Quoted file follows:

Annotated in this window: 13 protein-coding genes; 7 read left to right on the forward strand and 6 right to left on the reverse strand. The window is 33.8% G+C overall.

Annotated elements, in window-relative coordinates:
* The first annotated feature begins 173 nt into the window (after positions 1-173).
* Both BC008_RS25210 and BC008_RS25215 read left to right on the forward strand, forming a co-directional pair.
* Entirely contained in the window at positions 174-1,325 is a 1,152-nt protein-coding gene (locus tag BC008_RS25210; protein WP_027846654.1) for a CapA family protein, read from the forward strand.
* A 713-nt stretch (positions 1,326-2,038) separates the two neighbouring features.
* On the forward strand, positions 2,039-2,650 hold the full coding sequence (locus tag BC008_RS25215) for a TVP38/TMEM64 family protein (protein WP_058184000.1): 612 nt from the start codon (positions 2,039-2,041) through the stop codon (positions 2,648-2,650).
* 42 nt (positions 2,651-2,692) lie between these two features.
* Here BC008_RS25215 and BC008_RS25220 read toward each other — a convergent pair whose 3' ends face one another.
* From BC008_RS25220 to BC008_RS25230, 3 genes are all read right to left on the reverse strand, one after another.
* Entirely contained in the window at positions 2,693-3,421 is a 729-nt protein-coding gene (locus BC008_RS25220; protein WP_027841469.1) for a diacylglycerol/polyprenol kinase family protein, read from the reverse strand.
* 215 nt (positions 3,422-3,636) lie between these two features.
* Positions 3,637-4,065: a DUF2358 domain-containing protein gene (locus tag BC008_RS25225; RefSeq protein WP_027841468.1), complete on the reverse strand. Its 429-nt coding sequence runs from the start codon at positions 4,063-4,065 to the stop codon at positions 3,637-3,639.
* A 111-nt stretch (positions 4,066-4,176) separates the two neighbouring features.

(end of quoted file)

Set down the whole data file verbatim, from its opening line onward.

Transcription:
Annotated in this window: 13 protein-coding genes; 7 read left to right on the forward strand and 6 right to left on the reverse strand. The window is 33.8% G+C overall.

Annotated elements, in window-relative coordinates:
* The first annotated feature begins 173 nt into the window (after positions 1-173).
* Both BC008_RS25210 and BC008_RS25215 read left to right on the forward strand, forming a co-directional pair.
* Entirely contained in the window at positions 174-1,325 is a 1,152-nt protein-coding gene (locus tag BC008_RS25210; protein WP_027846654.1) for a CapA family protein, read from the forward strand.
* A 713-nt stretch (positions 1,326-2,038) separates the two neighbouring features.
* On the forward strand, positions 2,039-2,650 hold the full coding sequence (locus tag BC008_RS25215) for a TVP38/TMEM64 family protein (protein WP_058184000.1): 612 nt from the start codon (positions 2,039-2,041) through the stop codon (positions 2,648-2,650).
* 42 nt (positions 2,651-2,692) lie between these two features.
* Here BC008_RS25215 and BC008_RS25220 read toward each other — a convergent pair whose 3' ends face one another.
* From BC008_RS25220 to BC008_RS25230, 3 genes are all read right to left on the reverse strand, one after another.
* Entirely contained in the window at positions 2,693-3,421 is a 729-nt protein-coding gene (locus BC008_RS25220; protein WP_027841469.1) for a diacylglycerol/polyprenol kinase family protein, read from the reverse strand.
* 215 nt (positions 3,422-3,636) lie between these two features.
* Positions 3,637-4,065: a DUF2358 domain-containing protein gene (locus tag BC008_RS25225; RefSeq protein WP_027841468.1), complete on the reverse strand. Its 429-nt coding sequence runs from the start codon at positions 4,063-4,065 to the stop codon at positions 3,637-3,639.
* A 111-nt stretch (positions 4,066-4,176) separates the two neighbouring features.